Retaining top talent at a small business can be a very challenging feat. Every day on LinkedIn, your “A” players are being hounded by recruiters offering the exciting opportunities that only working for large companies can provide. If you do no take this seriously, you can lose these valuable employees.
Candidates state that one of the most important factors they consider when choosing a new employer is the education and development program offered by the company. In order to attract the top talent, you need to offer a high and consistent level of employee education through an effective small business employee training program.
As a small business owner, it can be difficult to find the right balance between investing in your people without breaking the bank. It helps to decide on a measurable desired outcome when identifying where to spend your training budget.
Money spent on employee training can be one of the best investments your company makes or a huge waste of time and capital. The outcome is the difference.
Setting Yourself up for Success
The biggest mistake that most small business owners make when establishing a training program for their employees is not setting a defined goal, or having a goal that is poorly defined. We set goals like “sell more” or “have better customer service,” but the lack of definition and specificity can be your downfall.
The target should not only be measurable, like increasing sales by 10% for product A, or improving employee retention by 25%, but the training program should allow you to attain it.
Listed below are five steps to help you create an effective employee training program for your small business, and you can also watch a video overview here. These steps can be used when developing a “one-time” training seminar for your team or an ongoing program, such as new hire onboarding.
- Ask. What is the training need and what will success look like? This question should be asked many different ways, to as many people as possible. It is essential to conduct some form of “needs assessment” before developing a training program.
The needs assessment will typically identify common themes and areas of improvement that will have a direct impact on organizational success. If you are starting from ground zero, you might want to look at job descriptions or perform a job analysis to identify which disciplines warrant the training investment.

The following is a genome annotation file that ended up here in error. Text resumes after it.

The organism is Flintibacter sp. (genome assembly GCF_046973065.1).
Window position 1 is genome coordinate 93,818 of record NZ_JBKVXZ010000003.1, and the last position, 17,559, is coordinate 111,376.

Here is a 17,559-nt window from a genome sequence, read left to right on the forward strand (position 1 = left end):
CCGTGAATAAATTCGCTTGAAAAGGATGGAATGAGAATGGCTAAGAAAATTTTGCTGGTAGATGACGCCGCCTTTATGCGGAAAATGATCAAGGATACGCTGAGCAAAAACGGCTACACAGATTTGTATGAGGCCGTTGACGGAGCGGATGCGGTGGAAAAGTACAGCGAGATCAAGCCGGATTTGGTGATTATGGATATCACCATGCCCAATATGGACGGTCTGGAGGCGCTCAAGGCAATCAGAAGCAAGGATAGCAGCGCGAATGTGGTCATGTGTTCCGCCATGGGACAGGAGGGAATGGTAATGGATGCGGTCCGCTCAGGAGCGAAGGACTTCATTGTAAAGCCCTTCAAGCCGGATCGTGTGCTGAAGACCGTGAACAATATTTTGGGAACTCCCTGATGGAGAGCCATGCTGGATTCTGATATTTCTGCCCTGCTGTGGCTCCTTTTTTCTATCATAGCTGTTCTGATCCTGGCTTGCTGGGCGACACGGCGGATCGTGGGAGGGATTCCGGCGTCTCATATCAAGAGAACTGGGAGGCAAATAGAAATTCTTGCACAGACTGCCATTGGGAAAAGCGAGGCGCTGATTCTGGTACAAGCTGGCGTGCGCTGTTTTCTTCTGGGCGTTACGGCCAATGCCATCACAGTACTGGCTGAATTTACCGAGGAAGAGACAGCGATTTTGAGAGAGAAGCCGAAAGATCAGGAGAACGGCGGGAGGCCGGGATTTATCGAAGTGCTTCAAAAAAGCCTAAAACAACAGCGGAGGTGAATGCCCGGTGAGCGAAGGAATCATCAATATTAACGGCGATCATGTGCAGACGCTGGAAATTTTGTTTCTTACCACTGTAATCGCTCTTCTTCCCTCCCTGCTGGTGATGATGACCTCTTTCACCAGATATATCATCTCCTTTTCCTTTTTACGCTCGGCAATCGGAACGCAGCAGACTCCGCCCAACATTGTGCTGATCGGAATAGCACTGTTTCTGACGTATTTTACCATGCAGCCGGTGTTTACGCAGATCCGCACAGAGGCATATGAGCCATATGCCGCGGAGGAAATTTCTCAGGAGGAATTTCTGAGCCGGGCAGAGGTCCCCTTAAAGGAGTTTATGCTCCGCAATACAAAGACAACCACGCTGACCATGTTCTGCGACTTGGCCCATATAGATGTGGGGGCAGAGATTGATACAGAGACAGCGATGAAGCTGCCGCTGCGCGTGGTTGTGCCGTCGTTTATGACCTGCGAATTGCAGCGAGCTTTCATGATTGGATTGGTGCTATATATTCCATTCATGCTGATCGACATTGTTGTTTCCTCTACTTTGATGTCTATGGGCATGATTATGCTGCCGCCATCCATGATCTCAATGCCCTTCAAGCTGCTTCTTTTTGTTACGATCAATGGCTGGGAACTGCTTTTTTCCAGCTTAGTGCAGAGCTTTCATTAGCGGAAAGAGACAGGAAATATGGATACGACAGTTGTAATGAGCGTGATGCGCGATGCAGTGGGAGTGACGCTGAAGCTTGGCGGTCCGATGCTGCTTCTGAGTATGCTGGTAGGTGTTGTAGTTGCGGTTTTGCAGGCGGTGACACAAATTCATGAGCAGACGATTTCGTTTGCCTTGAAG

It is important to gain perspective from multiple sources, including your employees, to learn where you the best opportunity for impact is.
- Prepare. This is the most important step. If you fail to plan, you plan to fail. The team needs to identify the method of training, whether it is online, outside trainer, team training, etc. They also need to designate the people who will be involved, and the goals of the training.
This is when you will define what success looks like for your organization.
Are the desired results attainable and how can we get there? Give your people the resources they need to execute and take care to make the learning an ongoing process rather than a one- time event. If you can’t execute, the whole training program will be a waste of everyone’s time.
- Align. Small business owners usually fail to make sure that everyoneis prepared for a training program. This includes the employee, the trainers and the employees’ manager. Training will fall flat if managers do not buy into the process and give ample support to the employee, as well as the opportunity to utilize what they have learned.
This can result in benefits being minimized by a lack of focus and unwillingness to take the program seriously. Take the time to gain support from management by explaining the results that will be realized, and how that will contribute to their team’s success.
- Execute. Whatever your method and plan is, make sure you stick to it. Give your team time to execute without feeling the pressure of tying up resources. This is especially crucial if you are developing new hire training.
When trainers are trying to rush through material or minimize the content, they can tank the whole process. As with every great plan in business, it all comes down to execution.
Always link training directly to the job being performed and provide exercises that will not only keep the trainee involved, but actively learning. Allowing your teammates to be hands on and even conduct trainings as part of their annual performance plan can improve the effectiveness.
- Measure. It is time to identify if the training stuck.
The goal of training is to improve performance and maximize productivity. There are several different ways to measure the effectiveness of training programs. The end result should involve measuring trainee satisfaction, knowledge tests, performance improvements, and ROI metrics.
We have all been to that awesome training or seminar that we really impactful for exactly 24 hours, before slipping right back into our old habits.
The metrics defined in the planning stage need to be assessed to determine the impact of the program, while allowing for future enhancements to be made. Do not skip this step as it is a crucial piece of the puzzle.
Investing in your people is the best way for an organization to gain a competitive advantage in business. Like any investment, if you are not disciplined in research and execution, you can lose more than you gain. Take the time to work through each of these steps thoroughly in order to maximize the investment in your small business employee training program.
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